Saturday, 29 April 2017


10 Unbelievable Hidden Homes
By Michelle Nati,
Oddee, 17 April 2017.

You may not know they're there, but check out ten amazing secret houses that are worthy of discovery...

1. A hidden triangular home built into the earth in Austin, Texas


Austin's Edgeland House is a unique, triangular home designed by Bercy Chen Studio that is built into the earth and covered with a thick layer of sod. It is highly efficient, and can stay warmer in the winter and cooler in the summer from the added thermal mass and insulation - and you certainly can't see it from the street!

The architects excavated 7 feet of soil from the site, and they installed a lush green roof. The home also features a “smart pool,” which provides additional thermal mass that ties into the geothermal heating and cooling system.

2. A cabin hidden in the remote mountainside of Norway that can hold 21 people


Norwegian architecture firm Snohetta created this completely remote cabin, built out of natural elements like rocks and grass. It is not only secluded, but it practically disappears into the landscape.

It's bigger than it looks in the photos - the 376-square-foot cabin can actually hold 21 people, so the architects claim. There's an eye-catching fireplace for guests to gather around, and the beds along the walls double as seats. There's even room near the entrance for cooking and storage.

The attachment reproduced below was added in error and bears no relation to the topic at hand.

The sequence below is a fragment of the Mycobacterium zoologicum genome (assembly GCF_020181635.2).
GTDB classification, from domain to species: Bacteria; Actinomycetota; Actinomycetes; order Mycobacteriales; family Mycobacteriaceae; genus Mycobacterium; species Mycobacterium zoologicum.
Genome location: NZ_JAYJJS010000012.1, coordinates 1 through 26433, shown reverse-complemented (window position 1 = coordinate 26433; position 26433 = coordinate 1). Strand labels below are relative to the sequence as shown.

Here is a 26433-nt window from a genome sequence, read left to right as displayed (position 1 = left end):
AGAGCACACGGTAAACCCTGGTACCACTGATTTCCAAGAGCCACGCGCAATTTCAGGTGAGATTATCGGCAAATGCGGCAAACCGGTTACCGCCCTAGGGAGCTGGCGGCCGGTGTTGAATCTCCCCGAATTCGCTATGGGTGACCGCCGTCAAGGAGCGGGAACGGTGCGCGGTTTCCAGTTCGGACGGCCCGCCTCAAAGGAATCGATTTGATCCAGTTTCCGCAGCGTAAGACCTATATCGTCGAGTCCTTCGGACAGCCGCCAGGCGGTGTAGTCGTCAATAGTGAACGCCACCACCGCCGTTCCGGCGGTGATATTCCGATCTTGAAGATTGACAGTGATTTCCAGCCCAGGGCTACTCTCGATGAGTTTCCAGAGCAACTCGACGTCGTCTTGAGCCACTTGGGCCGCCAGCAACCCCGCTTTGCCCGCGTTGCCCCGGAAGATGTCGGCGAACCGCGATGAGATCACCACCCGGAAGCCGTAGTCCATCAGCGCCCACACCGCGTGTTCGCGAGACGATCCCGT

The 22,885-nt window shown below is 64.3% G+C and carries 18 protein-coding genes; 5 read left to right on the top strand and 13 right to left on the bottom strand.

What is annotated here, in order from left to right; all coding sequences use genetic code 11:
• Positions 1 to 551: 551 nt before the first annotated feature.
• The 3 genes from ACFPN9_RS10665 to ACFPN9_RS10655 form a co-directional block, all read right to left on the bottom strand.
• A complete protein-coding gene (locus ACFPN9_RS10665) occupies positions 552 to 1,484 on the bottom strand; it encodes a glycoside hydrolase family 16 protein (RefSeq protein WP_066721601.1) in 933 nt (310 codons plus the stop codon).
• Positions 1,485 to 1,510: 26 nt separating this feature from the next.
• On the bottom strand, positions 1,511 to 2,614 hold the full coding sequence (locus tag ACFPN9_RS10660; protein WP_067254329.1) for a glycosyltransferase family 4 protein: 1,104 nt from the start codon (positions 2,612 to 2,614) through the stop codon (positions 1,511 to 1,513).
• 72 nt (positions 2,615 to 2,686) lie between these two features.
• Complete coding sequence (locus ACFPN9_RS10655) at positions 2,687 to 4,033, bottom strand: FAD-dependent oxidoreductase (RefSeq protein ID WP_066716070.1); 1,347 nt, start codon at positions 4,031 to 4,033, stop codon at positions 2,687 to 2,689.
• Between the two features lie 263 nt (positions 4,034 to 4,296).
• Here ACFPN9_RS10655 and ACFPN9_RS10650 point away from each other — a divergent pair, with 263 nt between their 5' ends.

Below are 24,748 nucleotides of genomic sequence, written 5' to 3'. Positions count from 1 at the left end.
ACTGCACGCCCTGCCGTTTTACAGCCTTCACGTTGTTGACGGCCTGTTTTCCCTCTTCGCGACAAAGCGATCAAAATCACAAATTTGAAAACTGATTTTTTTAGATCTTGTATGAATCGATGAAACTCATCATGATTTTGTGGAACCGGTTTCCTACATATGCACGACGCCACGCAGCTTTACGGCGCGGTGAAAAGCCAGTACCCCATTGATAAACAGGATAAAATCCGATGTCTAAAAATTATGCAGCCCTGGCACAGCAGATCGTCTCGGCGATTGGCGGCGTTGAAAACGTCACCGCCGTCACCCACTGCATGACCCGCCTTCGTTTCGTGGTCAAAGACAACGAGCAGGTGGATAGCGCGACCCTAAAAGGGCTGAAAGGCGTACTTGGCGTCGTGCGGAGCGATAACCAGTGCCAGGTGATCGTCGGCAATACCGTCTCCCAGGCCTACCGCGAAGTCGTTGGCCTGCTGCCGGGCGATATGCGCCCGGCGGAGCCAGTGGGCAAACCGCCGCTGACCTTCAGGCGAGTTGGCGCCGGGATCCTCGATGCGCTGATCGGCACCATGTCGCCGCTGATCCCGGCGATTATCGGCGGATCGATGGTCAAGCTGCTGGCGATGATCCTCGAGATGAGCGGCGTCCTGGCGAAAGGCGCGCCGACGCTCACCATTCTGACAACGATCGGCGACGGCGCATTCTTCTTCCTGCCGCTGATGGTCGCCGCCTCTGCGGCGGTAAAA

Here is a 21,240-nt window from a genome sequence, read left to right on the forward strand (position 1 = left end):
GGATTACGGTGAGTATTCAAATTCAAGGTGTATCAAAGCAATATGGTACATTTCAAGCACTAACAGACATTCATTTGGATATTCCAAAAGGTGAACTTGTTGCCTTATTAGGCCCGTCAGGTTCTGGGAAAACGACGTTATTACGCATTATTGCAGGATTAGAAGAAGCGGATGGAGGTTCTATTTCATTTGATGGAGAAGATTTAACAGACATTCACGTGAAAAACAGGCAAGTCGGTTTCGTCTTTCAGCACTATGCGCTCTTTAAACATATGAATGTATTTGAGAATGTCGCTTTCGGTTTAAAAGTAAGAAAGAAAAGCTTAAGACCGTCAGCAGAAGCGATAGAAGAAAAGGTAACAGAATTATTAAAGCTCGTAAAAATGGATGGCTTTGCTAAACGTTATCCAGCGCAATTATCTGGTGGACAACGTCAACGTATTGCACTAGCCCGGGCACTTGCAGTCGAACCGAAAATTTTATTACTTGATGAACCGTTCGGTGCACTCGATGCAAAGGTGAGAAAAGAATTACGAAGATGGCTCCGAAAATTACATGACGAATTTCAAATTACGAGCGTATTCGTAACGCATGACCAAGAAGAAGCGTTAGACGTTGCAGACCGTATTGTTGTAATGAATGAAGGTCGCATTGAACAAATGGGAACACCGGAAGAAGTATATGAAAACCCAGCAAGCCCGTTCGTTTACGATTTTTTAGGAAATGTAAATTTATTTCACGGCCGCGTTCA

You'll need some stamina to get there - it's on the Ã…krafjorden mountainside, so you can only go by foot or by horse, but once you do, you'll love the breathtaking views just the same.

3. A home built atop a 19th-century Victorian prison vault


This home, actually dubbed “Hidden House” by the architects, is located in London's Clerkenwell neighborhood and sits atop a former 19th-century Victorian prison vault.

The 775 square-foot residence, built by Coffey Architects for Selim Bayer, was specifically designed to not draw attention to itself while maximizing space and light. It is also is simplistically designed - storage is integrated into the walls, bespoke oak furniture matches the oak paneling, and floor-to-ceiling windows open up to a shared garden and a private patio.


"This special place is hidden, part building, part garden, mostly sky. It's difficult to find but well worth the effort," said architect Phil Coffey.

4. A Texas barn houses a luxury hideaway


From outside, the only thing extraordinary about this Texas barn is its enormous size. Inside, however, the 6,600 square foot, two-story structure is an extravagant country man's lair with wood-paneled walls and floors, leather furnishings, and glowing chandeliers.


The structure was custom-built by Morton Buildings. The company repurposes barns like this one into bowling alleys, indoor swimming pools, or swank showrooms. The builders also cater to the wealthy with spacious workshops and eccentric “hobby buildings” that will put any craft room to shame.